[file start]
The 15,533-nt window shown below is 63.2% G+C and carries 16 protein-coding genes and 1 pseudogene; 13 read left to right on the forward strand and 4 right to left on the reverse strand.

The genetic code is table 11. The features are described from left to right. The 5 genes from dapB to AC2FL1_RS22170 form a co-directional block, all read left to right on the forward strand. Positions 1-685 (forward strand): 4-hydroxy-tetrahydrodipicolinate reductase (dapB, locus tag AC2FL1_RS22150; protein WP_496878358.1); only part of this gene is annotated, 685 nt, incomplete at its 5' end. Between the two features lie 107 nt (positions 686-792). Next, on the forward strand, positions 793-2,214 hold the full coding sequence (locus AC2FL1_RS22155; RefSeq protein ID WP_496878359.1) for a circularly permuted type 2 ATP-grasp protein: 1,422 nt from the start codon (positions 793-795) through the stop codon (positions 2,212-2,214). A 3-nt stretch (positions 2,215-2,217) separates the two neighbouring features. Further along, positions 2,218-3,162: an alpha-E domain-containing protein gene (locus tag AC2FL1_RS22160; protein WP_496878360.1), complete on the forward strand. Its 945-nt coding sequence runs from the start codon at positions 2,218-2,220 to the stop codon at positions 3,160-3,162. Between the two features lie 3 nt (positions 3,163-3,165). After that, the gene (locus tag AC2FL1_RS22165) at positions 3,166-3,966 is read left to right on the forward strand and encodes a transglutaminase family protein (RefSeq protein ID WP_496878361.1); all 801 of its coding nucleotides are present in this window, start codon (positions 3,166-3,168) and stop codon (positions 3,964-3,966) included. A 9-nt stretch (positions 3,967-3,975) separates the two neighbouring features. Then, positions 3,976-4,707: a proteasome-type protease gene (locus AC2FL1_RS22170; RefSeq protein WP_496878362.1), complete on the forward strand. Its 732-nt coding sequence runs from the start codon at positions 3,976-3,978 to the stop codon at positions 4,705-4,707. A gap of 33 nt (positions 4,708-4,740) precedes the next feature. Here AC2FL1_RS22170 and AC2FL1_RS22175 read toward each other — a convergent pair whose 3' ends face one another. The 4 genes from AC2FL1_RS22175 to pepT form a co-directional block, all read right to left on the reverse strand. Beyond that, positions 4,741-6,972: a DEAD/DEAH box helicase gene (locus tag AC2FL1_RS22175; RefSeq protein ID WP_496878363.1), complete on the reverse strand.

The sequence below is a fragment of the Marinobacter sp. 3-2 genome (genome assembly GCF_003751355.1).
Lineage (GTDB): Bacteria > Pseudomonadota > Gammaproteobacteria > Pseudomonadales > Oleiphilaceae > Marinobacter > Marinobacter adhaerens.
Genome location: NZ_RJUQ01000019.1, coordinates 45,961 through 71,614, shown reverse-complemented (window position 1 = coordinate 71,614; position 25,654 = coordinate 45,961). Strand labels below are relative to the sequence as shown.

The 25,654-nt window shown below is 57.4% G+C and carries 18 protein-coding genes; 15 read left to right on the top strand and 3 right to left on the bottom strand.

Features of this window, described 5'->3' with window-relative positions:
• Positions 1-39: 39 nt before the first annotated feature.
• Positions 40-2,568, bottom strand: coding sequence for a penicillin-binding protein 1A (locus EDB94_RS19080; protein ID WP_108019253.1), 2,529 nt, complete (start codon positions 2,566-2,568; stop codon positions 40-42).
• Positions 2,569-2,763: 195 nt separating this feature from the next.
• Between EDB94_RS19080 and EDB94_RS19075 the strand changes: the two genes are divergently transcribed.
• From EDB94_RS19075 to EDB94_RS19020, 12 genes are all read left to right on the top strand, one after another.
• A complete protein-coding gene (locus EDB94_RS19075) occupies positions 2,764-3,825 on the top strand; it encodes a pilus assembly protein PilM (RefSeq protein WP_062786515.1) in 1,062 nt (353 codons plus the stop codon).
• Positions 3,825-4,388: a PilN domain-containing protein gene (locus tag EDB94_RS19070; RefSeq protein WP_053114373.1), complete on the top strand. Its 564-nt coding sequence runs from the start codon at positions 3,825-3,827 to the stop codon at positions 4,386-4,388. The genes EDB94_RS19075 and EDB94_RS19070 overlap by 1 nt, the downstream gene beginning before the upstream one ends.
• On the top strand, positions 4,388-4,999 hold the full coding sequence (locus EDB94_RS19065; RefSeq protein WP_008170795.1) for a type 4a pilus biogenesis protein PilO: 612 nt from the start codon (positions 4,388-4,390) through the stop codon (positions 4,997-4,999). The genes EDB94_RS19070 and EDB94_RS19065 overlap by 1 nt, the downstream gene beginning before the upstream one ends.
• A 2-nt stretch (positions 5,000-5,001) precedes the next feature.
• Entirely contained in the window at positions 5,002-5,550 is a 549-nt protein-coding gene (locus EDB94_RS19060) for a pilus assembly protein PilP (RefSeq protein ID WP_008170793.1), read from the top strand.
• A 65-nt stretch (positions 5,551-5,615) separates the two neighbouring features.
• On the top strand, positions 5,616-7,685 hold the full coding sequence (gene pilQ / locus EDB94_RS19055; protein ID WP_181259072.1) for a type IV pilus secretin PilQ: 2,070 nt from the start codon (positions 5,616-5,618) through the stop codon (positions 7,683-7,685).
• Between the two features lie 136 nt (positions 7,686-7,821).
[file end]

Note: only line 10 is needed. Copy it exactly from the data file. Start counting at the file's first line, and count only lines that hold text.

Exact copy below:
• Positions 2,569-2,763: 195 nt separating this feature from the next.